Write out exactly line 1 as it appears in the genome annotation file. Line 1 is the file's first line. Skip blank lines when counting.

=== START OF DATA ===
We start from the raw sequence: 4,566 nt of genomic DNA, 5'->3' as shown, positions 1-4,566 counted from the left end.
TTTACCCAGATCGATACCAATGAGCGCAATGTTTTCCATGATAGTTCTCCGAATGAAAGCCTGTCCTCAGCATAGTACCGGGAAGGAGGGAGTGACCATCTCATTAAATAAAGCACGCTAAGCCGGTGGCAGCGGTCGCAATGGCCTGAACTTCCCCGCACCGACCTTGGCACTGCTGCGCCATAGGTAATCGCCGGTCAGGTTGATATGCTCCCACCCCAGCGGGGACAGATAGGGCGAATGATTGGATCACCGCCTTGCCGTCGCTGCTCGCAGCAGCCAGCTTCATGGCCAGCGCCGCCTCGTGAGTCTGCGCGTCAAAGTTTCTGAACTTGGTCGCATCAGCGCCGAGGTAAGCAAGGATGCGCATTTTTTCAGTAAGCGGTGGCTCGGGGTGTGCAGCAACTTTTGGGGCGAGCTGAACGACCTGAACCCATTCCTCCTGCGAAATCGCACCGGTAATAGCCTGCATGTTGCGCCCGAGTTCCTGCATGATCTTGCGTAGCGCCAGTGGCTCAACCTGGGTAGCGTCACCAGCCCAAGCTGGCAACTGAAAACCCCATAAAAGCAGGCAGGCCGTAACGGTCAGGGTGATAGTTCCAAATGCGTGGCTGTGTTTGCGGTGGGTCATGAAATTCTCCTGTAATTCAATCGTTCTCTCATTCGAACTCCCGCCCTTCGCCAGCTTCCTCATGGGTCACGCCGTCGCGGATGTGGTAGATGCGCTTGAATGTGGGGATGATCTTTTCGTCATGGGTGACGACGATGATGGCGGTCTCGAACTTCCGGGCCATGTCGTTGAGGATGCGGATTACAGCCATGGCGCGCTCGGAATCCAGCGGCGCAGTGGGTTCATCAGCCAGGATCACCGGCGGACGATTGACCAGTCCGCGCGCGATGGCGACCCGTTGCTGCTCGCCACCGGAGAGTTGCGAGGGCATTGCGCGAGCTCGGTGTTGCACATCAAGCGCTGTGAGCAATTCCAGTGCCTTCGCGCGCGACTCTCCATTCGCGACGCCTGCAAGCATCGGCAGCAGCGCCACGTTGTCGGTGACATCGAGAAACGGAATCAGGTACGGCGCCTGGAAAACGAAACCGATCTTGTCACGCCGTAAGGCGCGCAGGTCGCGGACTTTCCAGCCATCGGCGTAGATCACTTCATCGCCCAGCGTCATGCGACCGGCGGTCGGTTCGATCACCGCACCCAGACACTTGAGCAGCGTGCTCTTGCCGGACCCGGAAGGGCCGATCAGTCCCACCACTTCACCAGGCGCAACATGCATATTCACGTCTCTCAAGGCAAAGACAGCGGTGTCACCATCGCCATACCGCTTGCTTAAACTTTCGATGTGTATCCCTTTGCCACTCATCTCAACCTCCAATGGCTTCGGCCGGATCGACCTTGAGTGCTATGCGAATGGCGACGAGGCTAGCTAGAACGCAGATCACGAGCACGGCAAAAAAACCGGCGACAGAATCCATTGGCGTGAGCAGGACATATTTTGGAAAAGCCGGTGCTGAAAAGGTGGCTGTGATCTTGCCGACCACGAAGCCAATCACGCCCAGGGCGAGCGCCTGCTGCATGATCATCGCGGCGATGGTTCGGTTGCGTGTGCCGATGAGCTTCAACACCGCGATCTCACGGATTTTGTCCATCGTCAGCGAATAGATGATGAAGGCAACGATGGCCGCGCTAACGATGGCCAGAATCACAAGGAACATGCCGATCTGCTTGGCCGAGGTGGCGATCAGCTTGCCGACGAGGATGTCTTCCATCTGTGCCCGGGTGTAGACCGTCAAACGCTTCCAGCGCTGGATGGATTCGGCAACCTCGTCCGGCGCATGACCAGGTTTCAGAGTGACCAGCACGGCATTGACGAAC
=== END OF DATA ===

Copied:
We start from the raw sequence: 4,566 nt of genomic DNA, 5'->3' as shown, positions 1-4,566 counted from the left end.